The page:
Corporate_Finance_9th_edition_Solutions_Manual_FINAL0

# 155 15 450000 pinp 30 1192 pinx 20 80000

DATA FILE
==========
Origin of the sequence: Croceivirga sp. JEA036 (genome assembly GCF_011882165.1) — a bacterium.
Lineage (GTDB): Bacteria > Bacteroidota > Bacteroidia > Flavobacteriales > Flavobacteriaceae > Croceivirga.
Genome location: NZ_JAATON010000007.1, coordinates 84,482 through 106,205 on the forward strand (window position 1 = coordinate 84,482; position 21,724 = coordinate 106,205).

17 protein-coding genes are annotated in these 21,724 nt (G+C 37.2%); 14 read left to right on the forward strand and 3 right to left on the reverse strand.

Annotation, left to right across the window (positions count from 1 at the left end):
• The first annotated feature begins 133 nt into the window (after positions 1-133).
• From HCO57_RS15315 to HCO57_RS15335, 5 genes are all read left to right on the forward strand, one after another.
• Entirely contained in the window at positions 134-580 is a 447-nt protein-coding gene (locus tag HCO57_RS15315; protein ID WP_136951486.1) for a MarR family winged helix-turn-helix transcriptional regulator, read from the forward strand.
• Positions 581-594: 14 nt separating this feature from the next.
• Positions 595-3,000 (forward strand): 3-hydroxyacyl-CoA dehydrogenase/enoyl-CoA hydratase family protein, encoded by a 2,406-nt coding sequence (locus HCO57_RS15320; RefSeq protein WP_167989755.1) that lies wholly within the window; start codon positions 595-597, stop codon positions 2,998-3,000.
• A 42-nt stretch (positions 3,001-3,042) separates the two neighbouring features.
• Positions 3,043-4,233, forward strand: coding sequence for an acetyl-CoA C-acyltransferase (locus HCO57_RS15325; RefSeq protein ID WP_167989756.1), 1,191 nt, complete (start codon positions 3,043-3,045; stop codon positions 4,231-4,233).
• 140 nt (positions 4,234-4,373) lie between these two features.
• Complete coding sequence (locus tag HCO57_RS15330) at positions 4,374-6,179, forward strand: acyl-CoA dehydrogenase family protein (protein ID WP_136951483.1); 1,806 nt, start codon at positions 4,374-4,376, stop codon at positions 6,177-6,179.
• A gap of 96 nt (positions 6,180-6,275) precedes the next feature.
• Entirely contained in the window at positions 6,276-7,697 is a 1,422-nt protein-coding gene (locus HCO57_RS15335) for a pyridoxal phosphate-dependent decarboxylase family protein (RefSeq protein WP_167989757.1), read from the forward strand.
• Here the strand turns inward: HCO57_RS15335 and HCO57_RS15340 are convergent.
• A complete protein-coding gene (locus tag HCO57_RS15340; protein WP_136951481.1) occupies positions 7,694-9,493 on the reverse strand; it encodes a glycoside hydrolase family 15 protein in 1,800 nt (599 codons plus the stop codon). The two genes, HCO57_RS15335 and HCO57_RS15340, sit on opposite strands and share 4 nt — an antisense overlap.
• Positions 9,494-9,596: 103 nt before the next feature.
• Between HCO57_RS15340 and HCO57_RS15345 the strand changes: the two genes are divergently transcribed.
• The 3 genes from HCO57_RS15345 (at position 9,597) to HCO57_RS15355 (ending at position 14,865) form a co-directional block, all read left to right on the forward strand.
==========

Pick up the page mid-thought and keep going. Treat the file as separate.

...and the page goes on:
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Unformatted text preview: the root of the equation, we find that: IRRNP-30 = 22.85% And the IRR of the NX-20 is: 0 = –\$200,000 + \$80,000 / (1 + IRR) + \$92,000 / (1 + IRR)2 + \$105,800 / (1 + IRR)3 + \$121,670 / (1 + IRR)4 + \$139,921 / (1 + IRR)5 Using a spreadsheet, financial calculator, or trial and error to find the root of the equation, we find that: IRRNX-20 = 40.09% The IRR criteria implies accepting the NX-20. 127 c. Incremental IRR analysis is not necessary. The NX-20 has a higher IRR, and is relatively smaller in terms of investment, with a larger NPV. Nonetheless, we will calculate the incremental IRR. In calculating the incremental cash flows, we subtract the cash flows from the project with the smaller initial investment from the cash flows of the project with the large initial investment, so the incremental cash flows are: Year 0 1 2 3 4 5 Incremental cash flow –\$250,000 80,000 68,000 54,200 38,330 20,079 Setting the present value of these incremental cash flows equal to zero, we find the incremental IRR is: 0 = –\$250,000 + \$80,000 / (1 + IRR) + \$68,000 / (1 + IRR)2 + \$54,200 / (1 + IRR)3 + \$38,330 / (1 + IRR)4 + \$20,0790 / (1 + IRR)5 Using a spreadsheet, financial calculator, or trial and error to find the root of the equation, we find that: Incremental IRR = 1.74% For investing-type projects, accept the larger project when the incremental IRR is greater than the discount rate. Since the incremental IRR, 1.74%, is less than the required rate of return of 15 percent, choose the NX-20. d. The profitability index is the present value of all subsequent cash flows, divided by the initial investment, so the profitability index of each project is: PINP-30 = (\$160,000{[1 – (1/1.15)5 ] / .15 }) / \$450,000 PINP-30 = 1.192 PINX-20 = [\$80,000 / 1.15 + \$92,000 / 1.152 + \$105,800 / 1.153 + \$121,670 / 1.154 + \$139,921 / 1.155] / \$200,000 PINX-20 = 1.739 The PI criteria implies accepting the NX-20. 20. a. The payback period is the time that it takes for the cumulative undiscounted cash inflows to equal the initial investment. Project A: Cumulative cash flows Year 1 = \$190,000 = \$190,000 Cumulative cash flows Year 2 = \$190,000 + 170,000 = \$360,000 Payback period = 1 + (\$90,000/\$170,000) = 1.53 years 128 Project B: Cumulative cash flows Year 1 = \$270,000 = \$270,000 Cumulative cash flows Year 2 = \$270,000 + 240,000 = \$510,000 Payback period = 1 + (\$120,000/\$240,000) = 1.50 years Project C: Cumulative cash flows Year 1 = \$160,000 = \$160,000 Cumulative cash flows Year 2 = \$160,000 + 190,000 = \$350,000 Payback period = 1 + (\$70,000/\$190,000) = 1.37 years Project C has the shortest payback period, so payback implies accepting Project C. However, the payback period does not necessarily rank projects correctly. b. The IRR is the interest rate that makes the NPV of the project equal to zero, so the IRR of each project is: Project A: 0 = –\$280,000 + \$190,000 / (1 + IRR) + \$170,000 / (1 + IRR)2 Using a spreadsheet, financial calculator, or trial and error to find the root of the equation, we find that: IRRA = 18.91% And the IRR of the Project B is: 0 = –\$390,000 + \$270,000 / (1 + IRR) + \$240,000 / (1 + IRR)2 Using a spreadsheet, financial calculator, or trial and error to find the root of the equation, we find that: IRRB = 20.36% And the IRR of the Project C is: 0 = –\$230,000 + \$160,000 / (1 + IRR) + \$190,000 / (1 + IRR)2 Using a spreadsheet, financial calculator, or trial and error to find the root of the equation, we find that: IRRC = 32.10% The IRR criteria implies accepting Project C. 129 c. The profitability index is the present value of all subsequent cash flows, divided by the initial investment. We need to discount the cash flows of each project by the required return of each project. The profitability index of each project is: PIA = [\$190,000 / 1.10 + \$170,000 / 1.102] / \$280,000 PIA = 1.12 PIB = [\$270,000 / 1.20 + \$240,000 / 1.202] / \$390,000 PIB = 1.00 PIC = [\$160,000 / 1.15 + \$190,000 / 1.152] / \$230,000 PIC = 1.23 The PI criteria implies accepting Project C. d. We need to discount the cash flows of each project by the required return of each project. The NPV of each project is: NPVA = –\$280,000 + \$190,000 / 1.10 + \$170,000 / 1.102 NPVA = \$33,223.14 NPVB = –\$390,000 + \$270,000 / 1.20 + \$240,000 / 1.202 NPVB = \$1,666.67 NPVC = –\$230,000 + \$160,000 / 1.15 + \$190,000 / 1.152 NPVC = \$52,797.73 The NPV criteria implies accepting Project C. In the final analysis, since we can accept only one of these projects. We should accept Project C since it has the greatest NPV. Challenge 21. Given the six-year payback, the worst case is that the payback occurs at the end of the sixth year. Thus, the worst case: NPV = –\$574,000 + \$574,000/1.126 = –\$283,193.74 The best case has infinite cash flows beyond the payback point. Thus, the best-case NPV is infinite. 22. The equation for the IRR of the project is: 0 = –\$504 + \$2,862/(1 + IRR) – \$6,070/(1 + IRR)2 + \$5,700/(1 + IRR)3 – \$2,000/(1 + IRR)4 Using Descartes rule of signs, from looking at...
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